Nashville Opera Opens New Season in Style With Massive Production of Aïda
It has long been said that the first impression is always the most important. The wisdom of that axiom is clearly not lost on the folks at the Nashville Opera as they prepare to open the 2006-2007 season with a mammoth production of Giuseppe Verdi's Aïda, easilly one of the most complex and ambitious projects ever staged at TPAC.
The lavish production features one of today's preeminent dramatic sopranos of her generation, the internationally celebrated Michéle Crider in the title role of Aïda in her Nashville debut.
"I am enjoying myself immensely," said Crider from her room at the downtown Sheraton Hotel during a recent phone interview with O&AN. "Everyone here has been so nice and supportive I am reeally looking forward to the production."
Renowned tenor Michael Hayes, who starred in the 2005 Nashville Opera production of Faust, portrays the Egyptian General Radames and acclaimed mezzo-soprano Luretta Bybee portrays the Egyptian princess Amneris. The production is directed by John Hooms and features the Nashville symphony under the direction of Maestro Tyrone Paterson.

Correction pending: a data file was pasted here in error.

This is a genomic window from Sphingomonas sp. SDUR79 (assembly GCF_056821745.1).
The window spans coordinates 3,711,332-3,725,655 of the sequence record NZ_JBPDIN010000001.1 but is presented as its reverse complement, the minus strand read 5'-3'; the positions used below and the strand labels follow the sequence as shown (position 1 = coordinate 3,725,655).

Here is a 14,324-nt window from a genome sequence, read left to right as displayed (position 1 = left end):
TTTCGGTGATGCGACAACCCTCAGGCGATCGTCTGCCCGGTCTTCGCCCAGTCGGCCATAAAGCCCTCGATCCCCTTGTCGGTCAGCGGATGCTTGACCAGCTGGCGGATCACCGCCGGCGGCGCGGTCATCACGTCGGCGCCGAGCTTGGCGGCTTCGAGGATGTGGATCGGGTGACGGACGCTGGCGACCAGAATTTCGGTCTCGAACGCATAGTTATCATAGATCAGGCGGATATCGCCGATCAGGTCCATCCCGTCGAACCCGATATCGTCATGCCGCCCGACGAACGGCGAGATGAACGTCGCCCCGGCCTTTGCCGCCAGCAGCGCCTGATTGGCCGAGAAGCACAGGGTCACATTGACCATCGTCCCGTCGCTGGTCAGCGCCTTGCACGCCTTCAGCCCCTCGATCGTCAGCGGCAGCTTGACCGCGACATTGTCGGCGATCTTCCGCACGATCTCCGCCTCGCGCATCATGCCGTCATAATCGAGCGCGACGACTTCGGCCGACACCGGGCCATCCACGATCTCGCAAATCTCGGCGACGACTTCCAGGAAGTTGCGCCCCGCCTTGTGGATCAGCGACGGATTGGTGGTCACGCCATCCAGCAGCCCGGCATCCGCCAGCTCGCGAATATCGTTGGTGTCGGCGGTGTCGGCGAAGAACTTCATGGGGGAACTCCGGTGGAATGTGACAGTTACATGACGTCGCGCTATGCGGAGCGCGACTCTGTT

Well known for her vast repertoir that includes the roles of Leonora both in Il Trovatore and La Forza del Destino, Amelia in Un Ballo in Maschera, Elvira in Ernani the title roles in Aida and Luisa Miller, Odabella in Attila and title role in Madama Butterfly among others, Michele Crider has distinguished herself by performing some of the most challenging soprano roles in many of the world's greatest opera houses and .
"One has to decide how to approach one's character in order to give them as many facets as possible," stated Crider, "Once one has made those decisions the rest is all in just going out and doing one's best."
Stellar international talent aside, the Nashville Opera presentation is truly a community-wide effort requiring a cast of more than 100 performers--including 6 principle artists, the renowned 60 member Nashville Opera Chorus, a troupe of principle dancers from the Nashville Ballet, and 30 supernumeraries in non-singing roles. The famous "Triumphal March" will include a rare white camel from Missouri, andseveral exotic animals indigenous to Africa from the Nashville Zoo's Education Department. In addition, two Nashville personalities, television anchorwomen Vicki Yates and Demetria Kalodimos will appear as Egyptian princesses.
The company will offer two performances: Thursday, October 12 at 7 p.m. and Saturday, October 14 at 8 p.m. Both performances will be in TPAC's Andrew Jackson Hall located at 505 Deaderick Street. Tickets range from $17-$80. For tickets call (615) 255-ARTS or online at www.nashvilleopera.org. Aïda is sung in Italian with projected English translations.